Despite economic risk, Singapore lockdown looms after Covid-19 surge




Kuala Lumpur - Simon Roughneen, - Announcing an effective lockdown that will run for a month from April 7, Prime Minister Lee Hsien Loong told Singaporeans on Friday afternoon that the country needs to "make a decisive move now" to stop the coronavirus.



 
"We will close most workplaces except for essential services," Lee said, touting the move as a "circuit breaker" aimed at interrupting a startling jump in infections over the past week.
Singapore has seen the number of cases of Covid-19, the disease caused by the virus, rise to 1,114. Five people have died, the latest fatality announced on Friday morning.
Most of this week's diagnoses have been described by the Health Ministry as "local," after a period of weeks when most of the new cases originated in homebound Singaporeans and were labelled "imported."
"For half of these [new] cases we don't know where or from whom they caught the virus," Lee said, speaking live on television.
"We now think there probably undetected cases out in the community," Lee warned, citing the likelihood that despite Singapore's meticulous quarantining and "contact-tracing," asymptomatic carriers could be going unnoticed and unaffected but infecting others who later fall ill.
Lee said that schools will close as Singapore emulates neighbouring countries that have already imposed strict lockdowns aimed at stalling the pandemic locally.
Attempting to console Singaporeans that "things will be alright," Lee said that the country has enough food to see it through the lockdown.
"Essential services will keep on running as we batten down to fight this virus," he said.
However the government warned Singaporeans to adhere to the restrictions. "Stay home, go out only for essential services," National Development Minister Lawrence Wong said, during another televised speech delivered after Lee's.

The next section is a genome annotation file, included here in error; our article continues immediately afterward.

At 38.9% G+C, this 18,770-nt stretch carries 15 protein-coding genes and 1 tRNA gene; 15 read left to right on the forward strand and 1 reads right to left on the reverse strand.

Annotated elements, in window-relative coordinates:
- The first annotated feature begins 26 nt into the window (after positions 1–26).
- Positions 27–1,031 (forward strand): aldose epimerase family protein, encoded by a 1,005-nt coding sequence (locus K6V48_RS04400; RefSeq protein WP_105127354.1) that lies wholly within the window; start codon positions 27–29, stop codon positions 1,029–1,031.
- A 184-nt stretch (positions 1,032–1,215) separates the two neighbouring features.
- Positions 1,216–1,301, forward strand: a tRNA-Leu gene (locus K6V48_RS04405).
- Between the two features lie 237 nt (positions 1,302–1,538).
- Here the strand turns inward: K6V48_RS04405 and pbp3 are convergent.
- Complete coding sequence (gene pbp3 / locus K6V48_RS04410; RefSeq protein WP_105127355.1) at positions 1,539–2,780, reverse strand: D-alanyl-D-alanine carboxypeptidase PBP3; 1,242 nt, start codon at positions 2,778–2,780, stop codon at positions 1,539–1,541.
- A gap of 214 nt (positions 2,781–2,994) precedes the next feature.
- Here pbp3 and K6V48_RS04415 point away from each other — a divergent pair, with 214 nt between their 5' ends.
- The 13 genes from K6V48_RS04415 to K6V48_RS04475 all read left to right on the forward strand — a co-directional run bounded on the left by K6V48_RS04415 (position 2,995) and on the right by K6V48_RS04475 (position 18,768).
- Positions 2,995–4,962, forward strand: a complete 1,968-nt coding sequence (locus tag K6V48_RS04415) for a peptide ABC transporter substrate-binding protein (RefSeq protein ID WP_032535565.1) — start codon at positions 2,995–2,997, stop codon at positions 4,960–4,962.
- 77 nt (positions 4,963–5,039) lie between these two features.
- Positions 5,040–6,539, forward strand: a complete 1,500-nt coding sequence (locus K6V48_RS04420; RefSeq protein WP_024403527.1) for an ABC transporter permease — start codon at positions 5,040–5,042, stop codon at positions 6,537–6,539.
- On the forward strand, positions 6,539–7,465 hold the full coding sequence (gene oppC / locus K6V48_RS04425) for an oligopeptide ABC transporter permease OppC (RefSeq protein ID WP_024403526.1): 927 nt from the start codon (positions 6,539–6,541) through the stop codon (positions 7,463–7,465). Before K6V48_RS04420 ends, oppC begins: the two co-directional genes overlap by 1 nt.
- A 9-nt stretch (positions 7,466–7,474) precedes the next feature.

The lockdown is likely to further dent Singapore's economy, after official data released on Friday showed retail and food sales plunging, suggesting that consumer spending had been stunted by the coronavirus even before it spiralled into a global pandemic.
According to Singapore's Department of Statistics, total retail sales dropped 8.9 per cent in February compared to January, with food and beverages sales down 18.3 per cent over the same period.
Year-on-year, the respective drops are 8.6 per cent and 16.6 per cent, with the department attributing the slumps to "the decline in tourist arrivals and lower domestic consumption as a result of the Covid-19 outbreak."
The then-outbreak had infected fewer than 90,000 people worldwide by the end of February, before spiralling in March.
As the pandemic spread, Singapore, one of the world's richest countries measured by per capita income, shut its borders to visitors, a lucrative source of retail spending. 
The numbers hint at worse to come, with the government conceding on March 26 that the country faces recession due to the pandemic, which has infected more than 1 million people worldwide. 
Lee said on Friday that the government "will announce additional support for households and businesses, over and above what was provided in the two earlier budgets." 

Friday, April 3rd 2020
Simon Roughneen,
           


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